Geneveve said that the concept of a growing season is hard to understand because consumers have been “so incredibly spoiled”: In the grocery store, seasons don’t exist.

“The consumer tends to support and rationalize what they want because they want it. If you like the idea of being part of a CSA, but you really want bananas, you find a CSA that says, ‘Yeah, we have bananas, and we get them from Banana Bobs down in Key West. It’s the east coast, so you’re still supporting local farmers.’ Do I personally think that when I’m buying bananas from Banana Bobs I’m supporting local farming? No. I’m not.” If there’s a demand for bananas, farmers are going to try to fill that demand. This is why the CSA has evolved.

Andy Pollock from Silverbrook Farm in Dartmouth represents the other, less traditional side. A few years ago, Andy’s customer satisfaction surveys revealed the common complaint was too little variety. Silverbrook Farm now collaborates with other Massachusetts farms to provide a diverse CSA. The collaboration also provides farms with security , another consumer expectation.

Silverbrook Farm. Photo from

“Originally, when CSAs started, if the crop was lost, then it was lost. We said we were sorry. But I don’t think that would fly that much anymore. You would be expected to source it from another farm.” Andy reminded me that a farm is a competitive business like any other, and as such they are in danger of losing dissatisfied customers. If the consumer prioritizes convenience and variety, that is what the farm will provide. Andy said this results in a disconnect between the farmer and the consumer, something CSAs originally tried to avoid.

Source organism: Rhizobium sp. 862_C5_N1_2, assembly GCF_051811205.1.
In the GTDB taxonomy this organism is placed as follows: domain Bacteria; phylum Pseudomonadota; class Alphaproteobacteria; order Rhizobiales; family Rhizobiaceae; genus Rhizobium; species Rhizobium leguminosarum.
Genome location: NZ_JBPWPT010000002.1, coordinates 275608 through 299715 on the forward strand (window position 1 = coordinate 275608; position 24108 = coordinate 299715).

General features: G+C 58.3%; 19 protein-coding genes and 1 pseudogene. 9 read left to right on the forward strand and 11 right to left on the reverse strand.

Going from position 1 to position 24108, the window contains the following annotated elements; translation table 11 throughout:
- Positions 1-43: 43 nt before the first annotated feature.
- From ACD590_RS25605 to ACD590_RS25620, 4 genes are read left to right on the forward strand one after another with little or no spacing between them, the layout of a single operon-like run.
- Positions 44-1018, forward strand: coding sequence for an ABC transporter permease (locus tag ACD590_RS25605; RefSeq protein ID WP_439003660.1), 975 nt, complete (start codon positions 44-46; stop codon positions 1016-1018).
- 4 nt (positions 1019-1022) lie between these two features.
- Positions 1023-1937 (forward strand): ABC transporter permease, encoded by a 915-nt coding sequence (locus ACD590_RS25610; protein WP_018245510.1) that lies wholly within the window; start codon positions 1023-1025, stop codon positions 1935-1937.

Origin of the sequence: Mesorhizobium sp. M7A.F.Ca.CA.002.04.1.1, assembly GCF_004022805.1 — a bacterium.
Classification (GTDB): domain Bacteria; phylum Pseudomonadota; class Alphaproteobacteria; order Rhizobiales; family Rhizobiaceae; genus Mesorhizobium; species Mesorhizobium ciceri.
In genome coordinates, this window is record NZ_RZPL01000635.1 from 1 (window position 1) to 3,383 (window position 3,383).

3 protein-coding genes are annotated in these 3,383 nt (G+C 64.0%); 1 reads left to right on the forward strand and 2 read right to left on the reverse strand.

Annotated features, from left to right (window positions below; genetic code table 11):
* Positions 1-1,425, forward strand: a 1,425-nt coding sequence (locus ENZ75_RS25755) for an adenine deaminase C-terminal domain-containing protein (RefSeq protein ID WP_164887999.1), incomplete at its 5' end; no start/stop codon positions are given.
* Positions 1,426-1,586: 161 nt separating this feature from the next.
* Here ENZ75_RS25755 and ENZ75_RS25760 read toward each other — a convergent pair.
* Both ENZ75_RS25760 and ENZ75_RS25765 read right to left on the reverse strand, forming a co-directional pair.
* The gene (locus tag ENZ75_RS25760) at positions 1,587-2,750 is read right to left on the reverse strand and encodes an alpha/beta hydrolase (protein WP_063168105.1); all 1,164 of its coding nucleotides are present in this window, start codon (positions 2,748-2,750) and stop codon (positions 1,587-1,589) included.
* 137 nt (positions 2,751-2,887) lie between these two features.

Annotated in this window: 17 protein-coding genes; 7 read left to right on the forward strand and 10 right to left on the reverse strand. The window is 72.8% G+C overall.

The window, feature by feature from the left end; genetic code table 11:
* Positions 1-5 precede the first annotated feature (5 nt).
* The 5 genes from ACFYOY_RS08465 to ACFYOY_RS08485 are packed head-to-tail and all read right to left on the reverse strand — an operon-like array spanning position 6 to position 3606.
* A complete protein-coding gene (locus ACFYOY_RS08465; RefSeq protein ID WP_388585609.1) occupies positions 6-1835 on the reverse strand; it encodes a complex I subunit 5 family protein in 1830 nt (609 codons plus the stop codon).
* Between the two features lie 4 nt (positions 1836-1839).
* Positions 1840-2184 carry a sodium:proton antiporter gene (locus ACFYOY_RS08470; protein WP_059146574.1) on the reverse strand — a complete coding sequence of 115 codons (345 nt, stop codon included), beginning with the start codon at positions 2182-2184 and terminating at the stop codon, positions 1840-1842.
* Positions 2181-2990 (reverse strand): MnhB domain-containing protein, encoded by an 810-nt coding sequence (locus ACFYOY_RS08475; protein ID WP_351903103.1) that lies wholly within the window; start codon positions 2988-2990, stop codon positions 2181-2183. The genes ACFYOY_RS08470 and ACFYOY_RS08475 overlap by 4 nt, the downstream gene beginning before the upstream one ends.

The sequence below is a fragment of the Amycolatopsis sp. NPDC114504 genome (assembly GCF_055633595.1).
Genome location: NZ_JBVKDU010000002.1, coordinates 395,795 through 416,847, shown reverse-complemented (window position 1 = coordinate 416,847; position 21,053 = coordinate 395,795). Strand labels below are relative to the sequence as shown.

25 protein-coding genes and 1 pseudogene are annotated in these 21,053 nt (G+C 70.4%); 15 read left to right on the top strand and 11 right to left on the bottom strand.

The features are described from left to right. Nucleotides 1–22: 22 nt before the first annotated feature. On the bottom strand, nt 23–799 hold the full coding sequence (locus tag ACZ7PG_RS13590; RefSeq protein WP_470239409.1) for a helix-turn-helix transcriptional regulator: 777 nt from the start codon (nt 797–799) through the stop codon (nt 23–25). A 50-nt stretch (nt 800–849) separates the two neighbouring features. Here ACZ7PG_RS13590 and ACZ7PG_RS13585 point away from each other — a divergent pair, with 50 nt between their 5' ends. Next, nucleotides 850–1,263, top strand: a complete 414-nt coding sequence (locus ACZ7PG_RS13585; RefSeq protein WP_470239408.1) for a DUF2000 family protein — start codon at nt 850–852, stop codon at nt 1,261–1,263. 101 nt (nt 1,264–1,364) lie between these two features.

The farm just gives consumers what they want.

“The only thing we don’t have is dancing bears,” Andy said with a laugh. “But what comes first? Education of consumer or consumer desire?”

Andy said that similarly to Stillman’s, Silverbrook Farm tries to educate the consumer on the different harvest seasons. He doesn’t see collaboration as a bad thing. To him, it’s a financially-wise decision that enables farmers to give consumers what they want. Sometimes consumers just expect too much.